Reproductive and hormonal factors and the risk of nonsmall cell lung cancer

Division of Cancer Epidemiology and Genetics, National Cancer Institute, NIH, Rockville, MD 20852, USA.
International Journal of Cancer (Impact Factor: 5.09). 03/2011; 128(6):1404-13. DOI: 10.1002/ijc.25434
Source: PubMed


Although exposure to estrogen may directly influence or modify the association between cigarette smoking and lung cancer risk, results from epidemiologic studies examining the association between reproductive and hormonal factors and risk of lung cancer among women have been inconsistent. Between 1998 and 2008, 430 women diagnosed with nonsmall cell lung cancer, 316 hospital controls and 295 population controls were recruited into the multi-center Maryland Lung Cancer Study. Conditional logistic regression was used to estimate odds ratios (ORs) and 95% confidence intervals (CIs) according to reproductive and hormonal exposures adjusting for age, smoking, passive smoking, education and household income. Results were similar for hospital and population based controls, so the control groups were combined. Reduced risks of lung cancer were observed among women with greater parity (≥ 5 vs. 1-2 births: OR = 0.50, 95% CI = 0.32, 0.78, p-trend = 0.002) and later ages at last birth (≥ 30 vs. <25 years old: OR = 0.68, 95% CI = 0.48, 0.98, p-trend = 0.04). After mutual adjustment parity, but not age at last birth, remained significantly inversely associated with risk (p-trend = 0.01). No associations were found for nonsmall cell lung cancer risk with age at menarche, age at first birth, menopausal status, oral contraceptive use or menopausal hormone use, including use of oral estrogens. Compatible with findings from recent epidemiologic studies, we observed a reduction in the risk of nonsmall cell lung cancer with increasing number of births. Other reproductive and hormonal exposures, including menopausal hormone therapy use, were not associated with risk.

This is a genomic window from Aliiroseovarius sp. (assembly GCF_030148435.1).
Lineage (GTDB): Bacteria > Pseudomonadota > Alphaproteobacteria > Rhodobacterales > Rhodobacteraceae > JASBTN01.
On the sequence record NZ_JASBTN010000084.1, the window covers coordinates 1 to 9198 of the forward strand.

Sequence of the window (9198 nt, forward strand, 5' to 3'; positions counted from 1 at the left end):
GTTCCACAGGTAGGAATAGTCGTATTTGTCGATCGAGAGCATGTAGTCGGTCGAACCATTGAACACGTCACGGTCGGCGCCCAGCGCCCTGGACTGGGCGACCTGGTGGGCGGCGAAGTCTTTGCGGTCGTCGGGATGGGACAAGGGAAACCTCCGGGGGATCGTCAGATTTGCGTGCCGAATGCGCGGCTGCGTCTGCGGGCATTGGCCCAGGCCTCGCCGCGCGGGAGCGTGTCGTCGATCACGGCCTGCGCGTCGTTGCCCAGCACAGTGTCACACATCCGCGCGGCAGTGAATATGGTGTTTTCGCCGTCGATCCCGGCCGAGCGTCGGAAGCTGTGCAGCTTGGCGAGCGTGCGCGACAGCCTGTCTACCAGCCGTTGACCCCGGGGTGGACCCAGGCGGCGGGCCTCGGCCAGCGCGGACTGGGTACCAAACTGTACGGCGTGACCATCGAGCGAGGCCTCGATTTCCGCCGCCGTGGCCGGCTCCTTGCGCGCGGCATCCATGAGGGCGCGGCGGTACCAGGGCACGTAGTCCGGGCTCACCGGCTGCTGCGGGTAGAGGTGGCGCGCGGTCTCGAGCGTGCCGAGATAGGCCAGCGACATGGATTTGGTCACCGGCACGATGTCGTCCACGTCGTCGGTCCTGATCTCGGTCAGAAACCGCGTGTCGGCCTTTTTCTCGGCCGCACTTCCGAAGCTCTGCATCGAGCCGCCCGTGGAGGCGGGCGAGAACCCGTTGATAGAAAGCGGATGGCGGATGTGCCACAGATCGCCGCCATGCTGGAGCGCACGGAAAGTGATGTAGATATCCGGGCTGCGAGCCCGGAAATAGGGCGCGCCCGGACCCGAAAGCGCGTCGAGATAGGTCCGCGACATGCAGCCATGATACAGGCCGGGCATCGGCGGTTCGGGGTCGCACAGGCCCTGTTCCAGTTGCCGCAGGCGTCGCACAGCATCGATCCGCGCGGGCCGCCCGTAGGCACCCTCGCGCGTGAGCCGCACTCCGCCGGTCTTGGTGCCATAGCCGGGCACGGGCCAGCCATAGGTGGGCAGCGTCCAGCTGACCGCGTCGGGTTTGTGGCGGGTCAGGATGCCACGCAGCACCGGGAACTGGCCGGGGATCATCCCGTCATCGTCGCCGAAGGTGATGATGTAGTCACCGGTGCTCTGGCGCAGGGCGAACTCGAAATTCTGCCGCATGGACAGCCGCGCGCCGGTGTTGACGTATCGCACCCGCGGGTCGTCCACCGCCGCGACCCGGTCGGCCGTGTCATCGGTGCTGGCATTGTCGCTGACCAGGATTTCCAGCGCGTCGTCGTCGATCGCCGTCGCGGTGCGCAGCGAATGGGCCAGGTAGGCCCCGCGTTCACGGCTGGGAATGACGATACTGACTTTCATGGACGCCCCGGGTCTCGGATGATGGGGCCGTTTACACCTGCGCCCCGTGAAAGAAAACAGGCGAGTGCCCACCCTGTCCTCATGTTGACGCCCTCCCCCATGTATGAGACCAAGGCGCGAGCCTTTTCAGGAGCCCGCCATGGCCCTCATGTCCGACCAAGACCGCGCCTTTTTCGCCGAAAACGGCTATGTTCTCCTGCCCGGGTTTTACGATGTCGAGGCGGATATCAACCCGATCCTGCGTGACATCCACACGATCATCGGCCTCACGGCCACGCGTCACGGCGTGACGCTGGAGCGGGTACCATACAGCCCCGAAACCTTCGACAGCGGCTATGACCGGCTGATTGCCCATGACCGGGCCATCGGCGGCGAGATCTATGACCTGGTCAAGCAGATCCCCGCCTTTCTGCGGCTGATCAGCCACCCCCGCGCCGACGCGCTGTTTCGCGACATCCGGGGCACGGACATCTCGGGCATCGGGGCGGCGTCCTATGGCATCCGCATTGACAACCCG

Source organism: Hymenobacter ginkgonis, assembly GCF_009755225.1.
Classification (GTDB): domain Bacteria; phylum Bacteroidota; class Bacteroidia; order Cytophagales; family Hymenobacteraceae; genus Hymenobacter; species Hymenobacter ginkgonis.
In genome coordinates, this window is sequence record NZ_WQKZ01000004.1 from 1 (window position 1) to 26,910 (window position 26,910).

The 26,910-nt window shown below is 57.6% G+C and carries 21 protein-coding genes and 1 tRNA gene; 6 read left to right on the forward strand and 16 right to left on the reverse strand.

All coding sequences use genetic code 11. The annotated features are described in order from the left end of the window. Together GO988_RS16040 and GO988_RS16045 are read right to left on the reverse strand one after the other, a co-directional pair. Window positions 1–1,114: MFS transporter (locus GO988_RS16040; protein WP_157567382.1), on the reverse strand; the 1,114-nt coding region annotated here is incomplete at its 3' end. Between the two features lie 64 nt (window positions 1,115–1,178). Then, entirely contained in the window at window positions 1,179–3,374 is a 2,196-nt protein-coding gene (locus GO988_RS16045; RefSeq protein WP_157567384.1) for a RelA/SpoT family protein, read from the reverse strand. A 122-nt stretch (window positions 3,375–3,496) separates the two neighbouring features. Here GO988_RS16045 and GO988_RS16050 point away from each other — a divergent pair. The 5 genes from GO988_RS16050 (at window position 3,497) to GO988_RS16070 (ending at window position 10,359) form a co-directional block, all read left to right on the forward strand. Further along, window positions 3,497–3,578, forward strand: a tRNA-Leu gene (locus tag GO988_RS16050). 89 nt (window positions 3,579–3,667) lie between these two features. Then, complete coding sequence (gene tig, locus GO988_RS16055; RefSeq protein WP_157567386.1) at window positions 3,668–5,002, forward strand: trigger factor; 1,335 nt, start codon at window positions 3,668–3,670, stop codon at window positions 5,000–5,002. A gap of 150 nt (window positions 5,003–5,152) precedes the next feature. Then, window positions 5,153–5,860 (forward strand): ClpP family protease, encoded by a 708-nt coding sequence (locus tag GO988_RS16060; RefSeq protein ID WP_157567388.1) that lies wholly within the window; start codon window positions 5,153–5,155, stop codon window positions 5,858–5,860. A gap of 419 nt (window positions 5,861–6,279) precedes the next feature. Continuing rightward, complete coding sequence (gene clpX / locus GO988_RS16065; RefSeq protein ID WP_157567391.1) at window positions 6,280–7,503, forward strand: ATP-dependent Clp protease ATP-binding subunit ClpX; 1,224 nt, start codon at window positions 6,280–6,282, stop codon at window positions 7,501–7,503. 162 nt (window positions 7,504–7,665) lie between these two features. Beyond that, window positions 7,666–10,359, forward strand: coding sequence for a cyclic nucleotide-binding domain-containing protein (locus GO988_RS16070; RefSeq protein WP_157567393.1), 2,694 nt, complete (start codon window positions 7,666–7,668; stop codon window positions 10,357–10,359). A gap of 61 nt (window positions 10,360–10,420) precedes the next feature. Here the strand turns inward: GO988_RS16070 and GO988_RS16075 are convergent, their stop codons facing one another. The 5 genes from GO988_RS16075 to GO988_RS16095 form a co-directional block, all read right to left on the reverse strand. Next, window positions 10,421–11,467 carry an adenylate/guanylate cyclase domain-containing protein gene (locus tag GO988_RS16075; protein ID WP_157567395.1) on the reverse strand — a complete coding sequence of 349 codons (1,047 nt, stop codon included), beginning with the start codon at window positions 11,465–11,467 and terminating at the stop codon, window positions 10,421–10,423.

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Available from: Cari M Kitahara
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    • "Main exposures of interest were OC use and HRT. We defined OCs as 'pills for birth control', and HRT as 'any use of hormones (pills or patches) just before, during or after menopause' (as suggested by Meinhold et al, 2011), with 'just before' delimited to 1 year before menopause. "